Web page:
Chinese instructors travel to FHSU to observe classroom practices
11/05/2003

Continuing the tradition of international outreach, Fort Hays State University welcomed the arrival of two instructors from SIAS University (sea-AHSS), in the People's Republic of China, to the FHSU campus on Aug. 22.

Dongmin Wang (doh-ming WONG), instructor of several business courses at the Business School of Zhengzhou University (zaings how), an extension of SIAS University, is one of two instructors visiting FHSU to observe the western style of teaching in classes. He said that Dongmin, his family name, is given before his first name in English out of respect for his family. When in China, his last name follows his first, like English names.

While in the United States, Dongmin chose the American name "Jefferson," after the third president. He said that he admires what Jefferson accomplished and strives to achieve the same.

"One can learn a lot of outstanding qualities of this late leader. He's the apostle of Americanism and a very accomplished scholar. I hope that he is an example for not only me, but the modern youth to follow," Dongmin said.

Ning Jian-xin (ning JOHN-see), associate professor of strategic management and competitive strategy at Zhengzhou University, chose the American name "Johnson," since it resembled the pronunciation of his full name in Chinese.

While at FHSU, the two professors hope to learn enough about the western teaching style so they can implement it into their classrooms in China, encouraging two-way communication, an important element in obtaining a bachelor's degree.

"By observing classes, we know more information about and learn how to communicate," Ning said. "How teachers here teach students and organize classes is different than in China."

"Many teachers in SIAS give traditional style," Dongmin said. "They give tests, read and lecture to the class. American teachers are accustomed to two-way communication and are used to taking questions."

"It is quite different in China," Ning said. "Teachers organize in a traditional way, which is not open enough for everyone. There is only one voice in the class, and that is the teacher always talking. Sometimes students don't want to ask questions. Sometimes the teachers are too lazy to ask questions. Students use their eyes to stare at the front respectfully and learn something serious. Teachers are the ones to open students' mouths."

The two said they noticed that students in the United States play a more active role in their educational experience and seem to feel more comfortable in the classroom setting.

"In the United States, the students are more interactive," Dongmin said. "The classroom relationship is more of a team, and the teacher is the coach."

Dongmin said that he will also visit Washington University and the University of Kansas for two weeks to observe their teaching styles, tour their campuses and possibly arrange a partnership with SIAS University.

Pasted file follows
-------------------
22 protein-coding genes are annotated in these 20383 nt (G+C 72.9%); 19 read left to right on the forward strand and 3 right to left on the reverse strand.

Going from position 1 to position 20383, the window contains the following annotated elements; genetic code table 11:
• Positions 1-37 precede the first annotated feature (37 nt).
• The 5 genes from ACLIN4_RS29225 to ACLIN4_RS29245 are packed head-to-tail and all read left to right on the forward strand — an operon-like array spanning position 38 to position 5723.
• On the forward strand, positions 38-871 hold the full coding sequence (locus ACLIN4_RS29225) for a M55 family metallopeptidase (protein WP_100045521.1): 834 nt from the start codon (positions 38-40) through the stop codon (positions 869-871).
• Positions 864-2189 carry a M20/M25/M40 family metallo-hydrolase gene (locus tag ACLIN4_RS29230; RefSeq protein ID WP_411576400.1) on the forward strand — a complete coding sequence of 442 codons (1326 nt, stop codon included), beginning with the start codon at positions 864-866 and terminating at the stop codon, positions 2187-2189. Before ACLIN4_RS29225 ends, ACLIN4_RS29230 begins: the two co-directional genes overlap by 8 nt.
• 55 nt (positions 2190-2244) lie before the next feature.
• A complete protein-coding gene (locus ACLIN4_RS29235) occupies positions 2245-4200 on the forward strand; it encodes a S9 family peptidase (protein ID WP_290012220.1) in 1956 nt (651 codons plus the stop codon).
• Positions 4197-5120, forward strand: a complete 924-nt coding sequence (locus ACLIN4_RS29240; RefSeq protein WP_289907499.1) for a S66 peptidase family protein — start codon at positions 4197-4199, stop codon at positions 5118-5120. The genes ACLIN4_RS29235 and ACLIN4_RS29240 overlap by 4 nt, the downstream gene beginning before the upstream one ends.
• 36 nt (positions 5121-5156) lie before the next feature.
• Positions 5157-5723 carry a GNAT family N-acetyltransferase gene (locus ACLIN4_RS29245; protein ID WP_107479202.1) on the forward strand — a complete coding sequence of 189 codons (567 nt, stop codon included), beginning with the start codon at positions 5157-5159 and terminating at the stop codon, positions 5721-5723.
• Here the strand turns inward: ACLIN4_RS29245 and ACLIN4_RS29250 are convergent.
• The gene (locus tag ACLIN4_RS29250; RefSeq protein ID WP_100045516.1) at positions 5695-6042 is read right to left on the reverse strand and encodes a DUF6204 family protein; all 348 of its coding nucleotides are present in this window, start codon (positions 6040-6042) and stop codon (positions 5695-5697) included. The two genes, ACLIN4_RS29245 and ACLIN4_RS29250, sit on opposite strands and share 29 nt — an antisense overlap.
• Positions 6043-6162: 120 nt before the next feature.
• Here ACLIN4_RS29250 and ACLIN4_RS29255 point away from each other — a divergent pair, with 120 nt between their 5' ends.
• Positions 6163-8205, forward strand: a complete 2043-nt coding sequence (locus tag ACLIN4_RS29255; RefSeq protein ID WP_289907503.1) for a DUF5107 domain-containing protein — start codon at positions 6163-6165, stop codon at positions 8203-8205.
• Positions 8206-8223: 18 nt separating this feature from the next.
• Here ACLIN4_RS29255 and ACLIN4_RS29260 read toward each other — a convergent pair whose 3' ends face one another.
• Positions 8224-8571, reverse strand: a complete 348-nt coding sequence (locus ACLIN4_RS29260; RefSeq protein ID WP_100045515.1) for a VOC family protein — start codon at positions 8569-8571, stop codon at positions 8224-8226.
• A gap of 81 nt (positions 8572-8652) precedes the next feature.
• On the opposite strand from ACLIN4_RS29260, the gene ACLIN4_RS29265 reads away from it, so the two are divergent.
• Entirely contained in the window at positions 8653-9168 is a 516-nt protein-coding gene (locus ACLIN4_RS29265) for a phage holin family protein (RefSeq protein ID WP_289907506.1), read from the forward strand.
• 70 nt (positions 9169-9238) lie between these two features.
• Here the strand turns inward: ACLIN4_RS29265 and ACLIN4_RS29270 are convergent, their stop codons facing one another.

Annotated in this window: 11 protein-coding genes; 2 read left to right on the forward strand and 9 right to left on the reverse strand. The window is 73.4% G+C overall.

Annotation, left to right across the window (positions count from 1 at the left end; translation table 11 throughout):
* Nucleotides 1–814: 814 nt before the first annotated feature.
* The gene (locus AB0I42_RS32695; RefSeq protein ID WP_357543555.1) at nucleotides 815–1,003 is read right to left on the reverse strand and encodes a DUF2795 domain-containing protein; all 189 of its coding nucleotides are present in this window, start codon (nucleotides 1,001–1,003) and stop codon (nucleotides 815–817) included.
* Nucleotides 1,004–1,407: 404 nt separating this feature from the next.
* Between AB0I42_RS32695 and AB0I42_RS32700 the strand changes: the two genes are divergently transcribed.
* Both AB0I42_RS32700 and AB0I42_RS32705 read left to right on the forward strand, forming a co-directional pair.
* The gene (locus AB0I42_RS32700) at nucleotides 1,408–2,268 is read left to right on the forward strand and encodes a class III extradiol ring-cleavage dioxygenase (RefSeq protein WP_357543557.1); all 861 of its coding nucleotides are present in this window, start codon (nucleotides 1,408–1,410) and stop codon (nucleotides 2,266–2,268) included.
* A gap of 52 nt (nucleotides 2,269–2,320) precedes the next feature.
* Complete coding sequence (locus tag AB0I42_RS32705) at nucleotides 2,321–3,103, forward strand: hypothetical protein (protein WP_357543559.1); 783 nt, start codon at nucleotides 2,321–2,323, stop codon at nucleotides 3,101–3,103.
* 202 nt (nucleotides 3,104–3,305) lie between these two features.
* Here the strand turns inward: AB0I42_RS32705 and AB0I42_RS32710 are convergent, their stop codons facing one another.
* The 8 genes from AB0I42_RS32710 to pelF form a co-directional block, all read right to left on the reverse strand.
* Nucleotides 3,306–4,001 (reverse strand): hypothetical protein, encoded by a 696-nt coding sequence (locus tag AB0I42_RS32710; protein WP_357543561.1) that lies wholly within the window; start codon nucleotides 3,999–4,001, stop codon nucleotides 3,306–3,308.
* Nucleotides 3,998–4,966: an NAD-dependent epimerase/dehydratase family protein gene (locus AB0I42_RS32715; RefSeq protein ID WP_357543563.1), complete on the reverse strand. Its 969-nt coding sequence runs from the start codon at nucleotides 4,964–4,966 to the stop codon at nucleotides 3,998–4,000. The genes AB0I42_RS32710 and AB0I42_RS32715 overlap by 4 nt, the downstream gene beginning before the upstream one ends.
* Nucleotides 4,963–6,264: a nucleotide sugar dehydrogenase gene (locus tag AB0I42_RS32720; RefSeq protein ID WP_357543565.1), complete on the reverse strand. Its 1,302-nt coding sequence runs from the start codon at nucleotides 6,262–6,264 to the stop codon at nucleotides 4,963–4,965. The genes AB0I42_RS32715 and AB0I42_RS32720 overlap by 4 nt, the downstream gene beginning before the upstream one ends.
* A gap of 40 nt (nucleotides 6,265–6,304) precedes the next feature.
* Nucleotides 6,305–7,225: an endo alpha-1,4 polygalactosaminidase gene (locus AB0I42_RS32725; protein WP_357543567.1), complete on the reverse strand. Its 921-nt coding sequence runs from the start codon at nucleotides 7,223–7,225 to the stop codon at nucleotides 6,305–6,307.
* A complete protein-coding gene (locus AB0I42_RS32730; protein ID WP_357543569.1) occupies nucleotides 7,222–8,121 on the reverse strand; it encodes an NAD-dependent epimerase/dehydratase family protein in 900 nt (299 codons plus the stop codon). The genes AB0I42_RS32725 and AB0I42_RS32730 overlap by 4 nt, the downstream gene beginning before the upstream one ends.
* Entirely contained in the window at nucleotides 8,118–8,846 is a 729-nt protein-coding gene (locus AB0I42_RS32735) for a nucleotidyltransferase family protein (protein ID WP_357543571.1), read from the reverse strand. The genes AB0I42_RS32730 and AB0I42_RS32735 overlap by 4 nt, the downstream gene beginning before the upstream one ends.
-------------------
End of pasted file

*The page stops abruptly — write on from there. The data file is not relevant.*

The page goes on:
Dongmin also said that he and Dr. Shawn Chen, chairman of the board at SIAS University, keep in constant communication over the phone. Dongmin said that Chen is very interested in establishing a more international program at SIAS. By offering an international master's degree, SIAS would give many American students a chance to study abroad at a school in China.

"Students could go to SIAS in the future," Ning said. "Some students can go there for international culture. Lots of students will be active to receive a different educational experience."

Dongmin said it is important for SIAS instructors to first learn a more open form of teaching that will appeal to international students before an exchange program is established. He said that not only would this provide a unique educational opportunity to students, it would also allow SIAS to become an international university of education.

"In order to compete with other countries, you must have a battlefield with the same wit," he said.

Dongmin said that FHSU opened many doors by offering international access to an MBA through the Virtual College.

"The Virtual College offers an advantage with the advanced educational technology," he said. "FHSU did a very good job in this respect. It extended its educational service across the globe."

"Another advantage for Fort Hays is the tuition fee is rather affordable," he continued. "This is very import for the success of this program. Potential international students find expenses very daunting, so affordability is really important. FHSU has an advantage since their rates are rather low. It is the best buy."

The two instructors, who will stay in the country until the end of December, said that they are enjoying their time in the United States and at Fort Hays State University.

"My experience here is quite OK," Ning said. "It is a very good place. Everyone is so kind. There is also very good responsibility for what happens. Everything is in order."

"FHSU is a positive reflection of American university life," Dongmin said.


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